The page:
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By Laura McHale Holland
A Supremely Sociable Scene
It's time again to stroll down past Dolores Street to the Fair Oaks Neighbors Flea Market and Street Fair, set for Saturday, May 10. Now in its 28th year, the fair is a teeming garage sale--five blocks long--that donates a portion of its proceeds to Jamestown Community Center, an after-school and summer youth program.
"We all know our neighbors pretty well here, and Jamestown is kind of our pet charity," says Michael Plaut, an active member of Fair Oaks Neighbors. "Last year, they were able to take about 40 children to summer camp with the funds we generated."
More than 100 families are expected to put out wares, including clothing, books, toys, housewares, electronics, antiques, even computers. Residents will also be selling drinks and homemade food.
"You find amazing stuff here, good bargains--many in the $1 to $5 range. There are no professional sellers here. It's a very friendly, low-key, real old-fashioned community event," says Plaut.
Sidewalks on Fair Oaks Street between 21st and 26th streets will spring to life at 9 a.m. and close down at 4 p.m. If it rains, the event will be postponed until May 17. Plaut is the amicable neighbor to call if you have questions. His office number is 510-987-7700, ext. 110. In the evenings, call 415-401-0110.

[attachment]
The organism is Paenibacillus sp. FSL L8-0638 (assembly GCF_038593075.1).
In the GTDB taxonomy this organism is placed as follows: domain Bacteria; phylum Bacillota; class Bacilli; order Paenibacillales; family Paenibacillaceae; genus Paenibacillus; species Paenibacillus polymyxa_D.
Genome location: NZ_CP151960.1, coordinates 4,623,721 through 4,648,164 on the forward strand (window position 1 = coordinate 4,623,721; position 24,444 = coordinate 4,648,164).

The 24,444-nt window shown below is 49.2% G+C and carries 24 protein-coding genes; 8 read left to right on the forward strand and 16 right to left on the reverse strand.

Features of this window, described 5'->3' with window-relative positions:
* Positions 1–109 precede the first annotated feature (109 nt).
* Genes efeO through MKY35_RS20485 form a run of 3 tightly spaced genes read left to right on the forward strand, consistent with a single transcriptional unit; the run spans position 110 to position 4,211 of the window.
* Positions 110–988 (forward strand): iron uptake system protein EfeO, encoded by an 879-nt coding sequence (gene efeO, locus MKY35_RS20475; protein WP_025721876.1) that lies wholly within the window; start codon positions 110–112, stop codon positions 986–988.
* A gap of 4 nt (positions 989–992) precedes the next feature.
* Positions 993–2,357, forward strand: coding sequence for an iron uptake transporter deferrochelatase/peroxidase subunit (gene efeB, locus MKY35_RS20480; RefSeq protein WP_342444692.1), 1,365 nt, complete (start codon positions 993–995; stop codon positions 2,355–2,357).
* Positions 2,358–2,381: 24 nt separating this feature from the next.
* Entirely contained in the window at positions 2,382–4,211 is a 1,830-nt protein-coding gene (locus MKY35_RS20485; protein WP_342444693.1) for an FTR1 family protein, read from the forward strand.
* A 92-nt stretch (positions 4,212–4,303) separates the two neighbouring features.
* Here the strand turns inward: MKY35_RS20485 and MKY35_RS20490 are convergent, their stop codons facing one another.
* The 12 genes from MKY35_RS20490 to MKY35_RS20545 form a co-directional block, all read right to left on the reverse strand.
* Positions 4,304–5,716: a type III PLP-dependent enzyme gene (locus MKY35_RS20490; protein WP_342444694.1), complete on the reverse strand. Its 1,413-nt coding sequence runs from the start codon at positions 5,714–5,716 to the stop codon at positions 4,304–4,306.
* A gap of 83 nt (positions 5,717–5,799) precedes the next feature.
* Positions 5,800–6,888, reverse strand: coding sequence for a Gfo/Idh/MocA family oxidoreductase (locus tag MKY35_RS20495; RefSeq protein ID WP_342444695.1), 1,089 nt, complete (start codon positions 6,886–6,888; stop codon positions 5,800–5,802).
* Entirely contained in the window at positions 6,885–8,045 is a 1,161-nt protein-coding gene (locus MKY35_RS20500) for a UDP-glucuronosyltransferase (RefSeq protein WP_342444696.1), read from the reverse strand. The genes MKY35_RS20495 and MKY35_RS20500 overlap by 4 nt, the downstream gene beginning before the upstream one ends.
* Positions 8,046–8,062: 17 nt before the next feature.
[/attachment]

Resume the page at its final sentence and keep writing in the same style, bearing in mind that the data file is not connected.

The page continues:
It's Pedals to the Metal in May
Do you know the Noe Valley Wiggle? It might come in handy on this year's Bike to Work Day, Thursday, May 15.
"The Noe Valley Wiggle is a route from Valencia Street into Noe Valley," says Josh Hart, program director at the San Francisco Bicycle Coalition. "A lot of people assume that to bike into Noe Valley from the Mission you have to go straight up 22nd or 24th, but the best way is to go up 22nd to Chattanooga, turn left, and then make a right on Jersey. It's not very hilly at all."
The main goal of Bike to Work Day, founded in 1956 by the National League of American Bicyclists and sponsored locally by the San Francisco Bicycle Coalition, is to encourage people who drive to work to try riding a bicycle instead.
"We hear a lot from our members that the way they got started bicycle commuting was on Bike to Work Day. Bicycling is one of those things where you try it once and you can get hooked. It's really fun to do, and it just gets overlooked as a commuting option," Hart explains.
The San Francisco Bicycle Coalition estimates that 40,000 people biked to work during the event last year.